HAARLEM TUESDAY   (©Words and Music by Paul F. Cowlan)

The release of this album coincides with the completion of  twenty years in the music business, so I wanted to include at least one song of a similar vintage. This one was written in 1975, just after I’d left the teaching profession to follow the road, which on that occasion led to the step-gabled roofs, cobbles and carillons of Holland. The twelve-string really comes into its own here.

Haarlem’s streets are narrow,
stony as the sea,
and I spent that day alone,
just myself for company.
I didn’t mind.
I took the town in my own time.
There was so much for me to see.

There were pewter dishes and bottles of glass
in antique windows with kettles of brass;
and the air was so still I could hardly feel it pass me by.
The fan-lights of the deserted church were broken,
there was dust on the panes and bars across the door;
but the stones of the square were an altar for the sunlight,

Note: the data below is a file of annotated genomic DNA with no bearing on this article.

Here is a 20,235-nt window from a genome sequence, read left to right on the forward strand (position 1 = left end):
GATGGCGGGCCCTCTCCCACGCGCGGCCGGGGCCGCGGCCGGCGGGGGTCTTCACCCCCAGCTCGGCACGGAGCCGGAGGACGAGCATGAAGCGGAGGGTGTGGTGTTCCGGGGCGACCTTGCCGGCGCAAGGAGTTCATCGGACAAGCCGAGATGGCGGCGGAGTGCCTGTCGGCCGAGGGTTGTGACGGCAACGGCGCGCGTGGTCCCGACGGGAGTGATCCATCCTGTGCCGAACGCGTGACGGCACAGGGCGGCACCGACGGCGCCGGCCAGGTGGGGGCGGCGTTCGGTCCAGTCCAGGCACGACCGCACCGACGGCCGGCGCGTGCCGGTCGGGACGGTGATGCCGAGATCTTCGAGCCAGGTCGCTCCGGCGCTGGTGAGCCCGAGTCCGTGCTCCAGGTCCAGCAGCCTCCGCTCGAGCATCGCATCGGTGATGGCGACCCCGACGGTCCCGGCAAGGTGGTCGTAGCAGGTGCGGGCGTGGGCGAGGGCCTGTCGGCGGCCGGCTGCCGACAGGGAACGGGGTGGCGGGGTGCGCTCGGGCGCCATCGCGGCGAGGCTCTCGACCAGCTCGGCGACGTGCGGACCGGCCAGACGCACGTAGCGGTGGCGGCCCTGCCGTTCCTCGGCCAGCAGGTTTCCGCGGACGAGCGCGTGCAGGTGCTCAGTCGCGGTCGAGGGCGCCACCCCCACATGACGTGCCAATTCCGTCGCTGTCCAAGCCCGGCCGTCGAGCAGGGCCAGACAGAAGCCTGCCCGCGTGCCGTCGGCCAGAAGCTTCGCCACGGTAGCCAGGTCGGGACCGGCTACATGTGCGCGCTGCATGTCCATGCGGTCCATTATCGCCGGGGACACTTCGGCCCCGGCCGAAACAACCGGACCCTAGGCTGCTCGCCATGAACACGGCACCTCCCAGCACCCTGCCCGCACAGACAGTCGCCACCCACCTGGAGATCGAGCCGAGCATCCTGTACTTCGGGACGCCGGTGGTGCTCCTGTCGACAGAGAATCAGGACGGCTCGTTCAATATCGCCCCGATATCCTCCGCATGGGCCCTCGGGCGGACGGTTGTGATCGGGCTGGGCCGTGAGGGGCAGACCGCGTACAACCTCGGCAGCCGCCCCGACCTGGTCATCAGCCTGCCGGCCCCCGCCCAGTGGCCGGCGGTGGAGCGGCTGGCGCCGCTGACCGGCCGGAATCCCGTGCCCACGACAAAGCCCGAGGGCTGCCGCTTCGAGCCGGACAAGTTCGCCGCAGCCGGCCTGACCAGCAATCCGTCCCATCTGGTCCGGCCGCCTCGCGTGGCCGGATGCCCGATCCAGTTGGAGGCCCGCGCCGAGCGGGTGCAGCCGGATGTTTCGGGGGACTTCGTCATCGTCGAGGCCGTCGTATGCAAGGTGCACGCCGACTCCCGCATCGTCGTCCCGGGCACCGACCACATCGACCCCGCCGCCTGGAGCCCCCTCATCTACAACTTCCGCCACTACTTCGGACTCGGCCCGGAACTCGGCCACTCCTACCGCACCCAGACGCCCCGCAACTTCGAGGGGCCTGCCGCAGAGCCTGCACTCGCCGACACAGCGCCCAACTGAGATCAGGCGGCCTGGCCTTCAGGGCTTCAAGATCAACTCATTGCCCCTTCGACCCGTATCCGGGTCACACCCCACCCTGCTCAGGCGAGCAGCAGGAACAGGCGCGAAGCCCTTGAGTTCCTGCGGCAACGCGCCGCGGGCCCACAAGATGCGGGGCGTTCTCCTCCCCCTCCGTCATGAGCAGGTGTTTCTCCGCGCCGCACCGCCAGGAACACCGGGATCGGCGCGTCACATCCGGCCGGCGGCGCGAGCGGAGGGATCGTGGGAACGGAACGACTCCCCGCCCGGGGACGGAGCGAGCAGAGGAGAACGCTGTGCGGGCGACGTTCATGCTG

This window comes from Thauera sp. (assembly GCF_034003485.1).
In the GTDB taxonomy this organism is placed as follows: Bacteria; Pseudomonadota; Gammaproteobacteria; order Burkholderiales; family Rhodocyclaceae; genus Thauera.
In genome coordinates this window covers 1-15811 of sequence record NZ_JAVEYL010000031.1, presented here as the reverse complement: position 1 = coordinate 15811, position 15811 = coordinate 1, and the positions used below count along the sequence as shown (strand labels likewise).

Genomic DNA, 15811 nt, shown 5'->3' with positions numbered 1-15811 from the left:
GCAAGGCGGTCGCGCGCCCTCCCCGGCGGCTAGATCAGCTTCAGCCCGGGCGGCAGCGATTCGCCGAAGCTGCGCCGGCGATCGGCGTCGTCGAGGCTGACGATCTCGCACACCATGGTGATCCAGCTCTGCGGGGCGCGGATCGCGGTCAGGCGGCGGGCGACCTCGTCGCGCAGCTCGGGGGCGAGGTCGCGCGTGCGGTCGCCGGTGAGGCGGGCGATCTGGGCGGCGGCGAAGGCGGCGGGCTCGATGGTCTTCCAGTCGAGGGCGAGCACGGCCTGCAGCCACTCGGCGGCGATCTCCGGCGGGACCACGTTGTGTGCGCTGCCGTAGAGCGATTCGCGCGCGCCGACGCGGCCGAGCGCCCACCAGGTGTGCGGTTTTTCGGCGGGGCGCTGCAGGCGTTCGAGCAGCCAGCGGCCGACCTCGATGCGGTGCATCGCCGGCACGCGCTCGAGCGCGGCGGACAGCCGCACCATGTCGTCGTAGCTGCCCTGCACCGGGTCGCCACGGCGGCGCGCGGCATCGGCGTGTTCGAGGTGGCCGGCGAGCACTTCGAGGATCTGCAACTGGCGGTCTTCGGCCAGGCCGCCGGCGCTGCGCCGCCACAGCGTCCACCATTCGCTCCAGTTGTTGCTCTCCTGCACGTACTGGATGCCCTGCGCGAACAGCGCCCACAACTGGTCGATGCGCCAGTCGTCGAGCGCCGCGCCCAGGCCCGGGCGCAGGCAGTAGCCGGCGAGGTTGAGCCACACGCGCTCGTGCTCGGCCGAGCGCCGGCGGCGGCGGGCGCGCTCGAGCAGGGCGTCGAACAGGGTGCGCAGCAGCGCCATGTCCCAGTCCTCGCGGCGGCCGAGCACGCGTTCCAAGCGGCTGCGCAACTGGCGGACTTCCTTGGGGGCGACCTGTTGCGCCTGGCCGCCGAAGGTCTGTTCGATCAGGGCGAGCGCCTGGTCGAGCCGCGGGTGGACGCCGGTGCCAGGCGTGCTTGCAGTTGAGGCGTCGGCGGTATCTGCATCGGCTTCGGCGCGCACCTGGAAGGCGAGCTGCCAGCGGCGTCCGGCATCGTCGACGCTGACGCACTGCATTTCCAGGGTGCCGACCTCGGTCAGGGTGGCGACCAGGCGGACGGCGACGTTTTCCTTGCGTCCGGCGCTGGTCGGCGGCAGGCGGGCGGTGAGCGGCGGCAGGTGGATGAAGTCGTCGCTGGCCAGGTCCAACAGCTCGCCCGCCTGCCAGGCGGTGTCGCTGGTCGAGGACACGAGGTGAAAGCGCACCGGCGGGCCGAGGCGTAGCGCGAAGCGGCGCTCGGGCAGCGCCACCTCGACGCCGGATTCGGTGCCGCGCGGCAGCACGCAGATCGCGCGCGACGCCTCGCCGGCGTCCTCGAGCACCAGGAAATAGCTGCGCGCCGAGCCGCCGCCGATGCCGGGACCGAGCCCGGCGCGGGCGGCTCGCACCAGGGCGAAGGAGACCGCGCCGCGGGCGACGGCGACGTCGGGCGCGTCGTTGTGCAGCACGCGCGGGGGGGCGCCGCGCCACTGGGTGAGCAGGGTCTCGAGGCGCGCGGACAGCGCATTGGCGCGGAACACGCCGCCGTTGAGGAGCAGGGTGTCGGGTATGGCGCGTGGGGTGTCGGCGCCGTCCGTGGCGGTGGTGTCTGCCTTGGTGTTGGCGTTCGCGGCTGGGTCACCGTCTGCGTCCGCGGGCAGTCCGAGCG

and, drinking it in, the tables were filled with people who worship the sky.

It seems the weekend came and went to soon;
a dark-eyed woman at a lakeside bar on a windy afternoon.
And in a house above a bookshop not far from the carriageway
I found new friends and songs to sing, and new words to say.

Better days are just around the corner
and it won’t be very long before I’m home.
I know what I want to see,
I know where I want to be,
and if a friend or two believes in me and what I try to do,
I’ll see it through.

Look at the sky.
It’s trying to rain.
Better find the bus-station, it’s time to leave again.

Goodbye Haarlem in the rain.